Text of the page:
Combined analysis of Gamma-H2AX/53BP1 foci and caspase activation in lymphocyte subsets detects recent and more remote radiation exposures

Simon Horn*, Stephen Barnard, Darren Brady, Kevin M. Prise, Kai Rothkamm

*Corresponding author for this work

Research output: Contribution to journalArticlepeer-review

20 Citations (Scopus)


Analysis of gamma-H2AX foci in blood lymphocytes is a promising approach for rapid dose estimation to support patient triage after a radiation accident but has one major drawback: the rapid decline of foci levels post-exposure cause major uncertainties in situations where the exact timing between exposure and blood sampling is unknown. To address this issue, radiation-induced apoptosis (RIA) in lymphocytes was investigated using fluorogenic inhibitors of caspases (FLICA) as an independent biomarker for radiation exposure, which may complement the gamma-H2AX assay. Ex vivo X-irradiated peripheral blood lymphocytes from 17 volunteers showed dose-and time-dependent increases in radiation-induced apoptosis over the first 3 days after exposure, albeit with considerable interindividual variation. Comparison with gamma-H2AX and 53BP1 foci counts suggested an inverse correlation between numbers of residual foci and radiation-induced apoptosis in lymphocytes at 24 h postirradiation (P = 0.007). In T-helper (CD4), T-cytotoxic (CD8) and B-cells (CD19), some significant differences in radiation induced DSBs or apoptosis were observed, however no correlation between foci and apoptosis in lymphocyte subsets was observed at 24 h postirradiation. While gamma-H2AX and 53BP1 foci were rapidly induced and then repaired after exposure, radiation-induced apoptosis did not become apparent until 24 h after exposure. Data from six volunteers with different ex vivo doses and post-exposure times were used to test the capability of the combined assay. Results show that simultaneous analysis of gamma-H2AX and radiation-induced apoptosis may provide a rapid and more accurate triage tool in situations where the delay between exposure and blood sampling is unknown compared to gamma-H2AX alone. This combined approach may improve the accuracy of dose estimations in cases where blood sampling is performed days after the radiation exposure.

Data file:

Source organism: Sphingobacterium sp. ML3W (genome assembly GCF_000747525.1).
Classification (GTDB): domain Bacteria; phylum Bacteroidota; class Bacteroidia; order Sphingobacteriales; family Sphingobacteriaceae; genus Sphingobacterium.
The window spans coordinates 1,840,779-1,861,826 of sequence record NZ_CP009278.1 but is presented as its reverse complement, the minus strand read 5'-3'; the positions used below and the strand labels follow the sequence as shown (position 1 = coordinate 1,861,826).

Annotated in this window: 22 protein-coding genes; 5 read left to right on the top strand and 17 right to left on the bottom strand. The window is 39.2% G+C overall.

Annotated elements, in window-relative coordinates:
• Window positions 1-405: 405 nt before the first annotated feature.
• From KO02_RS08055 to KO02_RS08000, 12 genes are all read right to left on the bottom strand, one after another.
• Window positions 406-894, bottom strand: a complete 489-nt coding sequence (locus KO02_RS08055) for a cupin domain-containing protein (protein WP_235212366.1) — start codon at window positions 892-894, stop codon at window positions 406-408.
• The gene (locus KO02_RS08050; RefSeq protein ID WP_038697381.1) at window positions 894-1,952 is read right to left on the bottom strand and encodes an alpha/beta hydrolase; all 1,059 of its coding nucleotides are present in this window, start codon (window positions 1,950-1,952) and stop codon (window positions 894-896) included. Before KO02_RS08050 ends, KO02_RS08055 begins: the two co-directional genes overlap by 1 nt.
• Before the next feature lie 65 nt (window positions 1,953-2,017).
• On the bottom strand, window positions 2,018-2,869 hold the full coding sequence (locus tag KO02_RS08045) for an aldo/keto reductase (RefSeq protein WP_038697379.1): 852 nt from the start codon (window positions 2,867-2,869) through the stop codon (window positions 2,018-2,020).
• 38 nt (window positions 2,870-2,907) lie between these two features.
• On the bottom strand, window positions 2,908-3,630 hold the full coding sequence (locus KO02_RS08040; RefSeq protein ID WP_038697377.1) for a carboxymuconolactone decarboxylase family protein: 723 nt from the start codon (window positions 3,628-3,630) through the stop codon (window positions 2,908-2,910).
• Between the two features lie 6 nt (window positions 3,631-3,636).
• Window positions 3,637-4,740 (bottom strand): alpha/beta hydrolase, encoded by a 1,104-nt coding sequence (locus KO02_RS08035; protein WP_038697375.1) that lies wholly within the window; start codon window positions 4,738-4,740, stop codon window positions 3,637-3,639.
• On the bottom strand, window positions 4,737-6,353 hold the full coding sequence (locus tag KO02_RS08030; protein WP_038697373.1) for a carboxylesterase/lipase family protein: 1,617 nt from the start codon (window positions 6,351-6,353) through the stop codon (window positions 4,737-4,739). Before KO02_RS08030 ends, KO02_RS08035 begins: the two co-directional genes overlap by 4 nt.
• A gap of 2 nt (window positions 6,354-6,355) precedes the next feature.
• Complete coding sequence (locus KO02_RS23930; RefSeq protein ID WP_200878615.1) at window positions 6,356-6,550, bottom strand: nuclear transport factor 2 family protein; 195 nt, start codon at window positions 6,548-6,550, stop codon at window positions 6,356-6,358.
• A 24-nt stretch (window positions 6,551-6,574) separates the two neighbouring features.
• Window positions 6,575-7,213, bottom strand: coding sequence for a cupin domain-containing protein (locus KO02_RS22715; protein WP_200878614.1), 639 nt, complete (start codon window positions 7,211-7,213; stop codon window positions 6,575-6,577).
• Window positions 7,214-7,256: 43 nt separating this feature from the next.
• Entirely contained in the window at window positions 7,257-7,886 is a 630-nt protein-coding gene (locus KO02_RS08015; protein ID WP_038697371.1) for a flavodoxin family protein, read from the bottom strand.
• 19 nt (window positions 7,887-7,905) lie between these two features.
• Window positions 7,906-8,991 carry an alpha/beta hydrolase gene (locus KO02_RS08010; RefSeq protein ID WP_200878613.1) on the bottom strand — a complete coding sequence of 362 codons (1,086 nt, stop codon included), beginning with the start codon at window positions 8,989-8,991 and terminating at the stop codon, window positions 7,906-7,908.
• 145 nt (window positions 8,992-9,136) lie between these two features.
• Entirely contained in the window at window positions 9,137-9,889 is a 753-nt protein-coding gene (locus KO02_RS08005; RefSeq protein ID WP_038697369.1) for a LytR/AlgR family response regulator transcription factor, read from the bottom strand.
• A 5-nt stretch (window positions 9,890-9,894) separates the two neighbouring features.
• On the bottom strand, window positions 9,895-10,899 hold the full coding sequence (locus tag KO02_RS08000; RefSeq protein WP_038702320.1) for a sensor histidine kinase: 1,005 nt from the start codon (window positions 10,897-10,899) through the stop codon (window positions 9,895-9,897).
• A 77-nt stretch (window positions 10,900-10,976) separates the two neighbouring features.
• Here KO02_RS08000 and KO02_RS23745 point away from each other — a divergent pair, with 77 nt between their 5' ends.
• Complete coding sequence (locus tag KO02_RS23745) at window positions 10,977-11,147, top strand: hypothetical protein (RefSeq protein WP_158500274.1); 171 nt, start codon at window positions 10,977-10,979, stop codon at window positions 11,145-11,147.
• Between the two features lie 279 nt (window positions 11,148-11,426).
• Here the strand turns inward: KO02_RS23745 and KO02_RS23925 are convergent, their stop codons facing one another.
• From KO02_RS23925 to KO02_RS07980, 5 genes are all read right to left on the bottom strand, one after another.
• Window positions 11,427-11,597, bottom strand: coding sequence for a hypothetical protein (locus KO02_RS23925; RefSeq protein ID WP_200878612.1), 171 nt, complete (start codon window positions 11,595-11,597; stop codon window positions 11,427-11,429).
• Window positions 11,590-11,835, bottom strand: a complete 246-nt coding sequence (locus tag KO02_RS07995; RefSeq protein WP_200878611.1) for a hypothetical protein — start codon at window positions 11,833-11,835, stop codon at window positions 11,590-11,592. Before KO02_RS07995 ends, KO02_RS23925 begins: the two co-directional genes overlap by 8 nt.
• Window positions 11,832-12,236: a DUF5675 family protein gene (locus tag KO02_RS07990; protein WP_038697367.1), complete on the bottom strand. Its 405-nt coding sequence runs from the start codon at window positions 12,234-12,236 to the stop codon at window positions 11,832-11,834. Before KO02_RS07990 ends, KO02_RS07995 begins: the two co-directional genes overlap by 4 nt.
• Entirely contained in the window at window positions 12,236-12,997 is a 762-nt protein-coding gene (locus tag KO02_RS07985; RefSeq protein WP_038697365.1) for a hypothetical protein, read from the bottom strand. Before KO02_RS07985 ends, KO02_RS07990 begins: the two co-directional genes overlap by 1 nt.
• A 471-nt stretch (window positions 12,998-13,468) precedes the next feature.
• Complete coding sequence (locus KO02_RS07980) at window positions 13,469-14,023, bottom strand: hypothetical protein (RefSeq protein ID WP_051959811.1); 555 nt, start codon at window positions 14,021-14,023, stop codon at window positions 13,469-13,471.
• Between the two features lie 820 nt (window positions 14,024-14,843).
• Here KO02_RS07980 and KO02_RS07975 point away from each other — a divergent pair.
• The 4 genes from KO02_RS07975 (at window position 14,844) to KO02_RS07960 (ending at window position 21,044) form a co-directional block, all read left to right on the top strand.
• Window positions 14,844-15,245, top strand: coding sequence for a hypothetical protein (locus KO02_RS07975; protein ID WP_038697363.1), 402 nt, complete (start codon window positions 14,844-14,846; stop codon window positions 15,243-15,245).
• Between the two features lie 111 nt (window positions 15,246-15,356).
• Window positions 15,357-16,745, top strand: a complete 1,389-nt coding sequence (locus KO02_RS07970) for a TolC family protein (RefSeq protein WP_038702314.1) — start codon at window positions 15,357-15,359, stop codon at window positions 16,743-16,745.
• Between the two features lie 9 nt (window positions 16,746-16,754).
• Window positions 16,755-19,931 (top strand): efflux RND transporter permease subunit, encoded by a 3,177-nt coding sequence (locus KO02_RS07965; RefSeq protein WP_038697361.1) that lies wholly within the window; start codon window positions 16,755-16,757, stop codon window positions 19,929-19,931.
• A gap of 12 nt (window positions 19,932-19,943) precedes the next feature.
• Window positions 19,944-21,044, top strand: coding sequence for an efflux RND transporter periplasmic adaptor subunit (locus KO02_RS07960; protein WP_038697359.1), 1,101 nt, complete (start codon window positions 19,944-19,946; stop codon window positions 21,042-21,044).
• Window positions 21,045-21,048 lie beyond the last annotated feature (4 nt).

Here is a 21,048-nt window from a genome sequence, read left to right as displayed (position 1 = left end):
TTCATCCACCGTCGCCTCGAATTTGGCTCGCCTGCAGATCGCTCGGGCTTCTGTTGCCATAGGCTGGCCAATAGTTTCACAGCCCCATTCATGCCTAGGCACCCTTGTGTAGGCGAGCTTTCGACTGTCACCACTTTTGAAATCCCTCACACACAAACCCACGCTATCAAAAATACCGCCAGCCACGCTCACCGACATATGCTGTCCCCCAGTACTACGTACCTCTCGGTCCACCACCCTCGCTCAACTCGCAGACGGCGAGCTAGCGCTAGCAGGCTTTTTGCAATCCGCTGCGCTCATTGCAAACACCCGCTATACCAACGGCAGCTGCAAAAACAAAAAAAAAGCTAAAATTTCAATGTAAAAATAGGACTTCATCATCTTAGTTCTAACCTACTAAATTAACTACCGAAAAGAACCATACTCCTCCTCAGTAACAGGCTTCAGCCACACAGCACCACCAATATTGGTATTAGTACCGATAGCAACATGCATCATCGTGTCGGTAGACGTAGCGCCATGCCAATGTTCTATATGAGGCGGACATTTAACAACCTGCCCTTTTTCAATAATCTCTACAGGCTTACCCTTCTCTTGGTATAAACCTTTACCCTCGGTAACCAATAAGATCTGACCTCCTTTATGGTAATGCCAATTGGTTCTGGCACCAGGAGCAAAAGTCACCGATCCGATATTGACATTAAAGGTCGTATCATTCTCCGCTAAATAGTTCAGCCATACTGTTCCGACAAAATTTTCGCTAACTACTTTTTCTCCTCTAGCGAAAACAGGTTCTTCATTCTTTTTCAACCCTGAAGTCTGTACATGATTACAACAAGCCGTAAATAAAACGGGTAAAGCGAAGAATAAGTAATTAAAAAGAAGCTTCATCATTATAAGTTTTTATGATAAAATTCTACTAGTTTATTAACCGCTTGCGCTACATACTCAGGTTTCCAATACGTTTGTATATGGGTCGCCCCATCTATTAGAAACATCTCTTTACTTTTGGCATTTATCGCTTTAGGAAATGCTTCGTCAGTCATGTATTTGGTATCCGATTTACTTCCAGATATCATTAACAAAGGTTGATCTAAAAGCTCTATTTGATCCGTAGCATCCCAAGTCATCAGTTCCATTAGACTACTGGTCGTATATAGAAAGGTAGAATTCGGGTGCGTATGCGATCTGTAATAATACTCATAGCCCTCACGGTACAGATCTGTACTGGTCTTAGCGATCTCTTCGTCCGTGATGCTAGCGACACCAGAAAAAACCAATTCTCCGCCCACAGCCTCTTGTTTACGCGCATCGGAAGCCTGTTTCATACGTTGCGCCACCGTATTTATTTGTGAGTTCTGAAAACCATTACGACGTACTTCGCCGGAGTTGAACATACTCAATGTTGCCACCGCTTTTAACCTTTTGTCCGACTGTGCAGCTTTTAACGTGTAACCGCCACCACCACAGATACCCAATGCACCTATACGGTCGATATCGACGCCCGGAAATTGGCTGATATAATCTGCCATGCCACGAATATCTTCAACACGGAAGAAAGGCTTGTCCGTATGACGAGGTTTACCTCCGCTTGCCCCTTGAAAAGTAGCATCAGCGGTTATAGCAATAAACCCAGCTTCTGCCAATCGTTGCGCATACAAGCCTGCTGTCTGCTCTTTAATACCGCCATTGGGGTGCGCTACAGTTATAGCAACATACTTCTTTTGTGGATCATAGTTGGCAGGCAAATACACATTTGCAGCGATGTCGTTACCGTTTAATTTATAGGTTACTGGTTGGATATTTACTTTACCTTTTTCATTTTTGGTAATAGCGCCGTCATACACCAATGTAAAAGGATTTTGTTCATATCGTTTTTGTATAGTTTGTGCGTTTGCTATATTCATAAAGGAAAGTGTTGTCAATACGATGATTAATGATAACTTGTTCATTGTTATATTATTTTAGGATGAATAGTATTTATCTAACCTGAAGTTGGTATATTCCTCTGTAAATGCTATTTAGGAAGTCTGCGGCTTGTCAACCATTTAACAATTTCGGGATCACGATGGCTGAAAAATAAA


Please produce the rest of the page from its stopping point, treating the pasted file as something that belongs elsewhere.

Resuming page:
Original languageEnglish
Pages (from-to)603-609
Number of pages7
JournalRadiation Research
Issue number6
Publication statusPublished - Dec 2013


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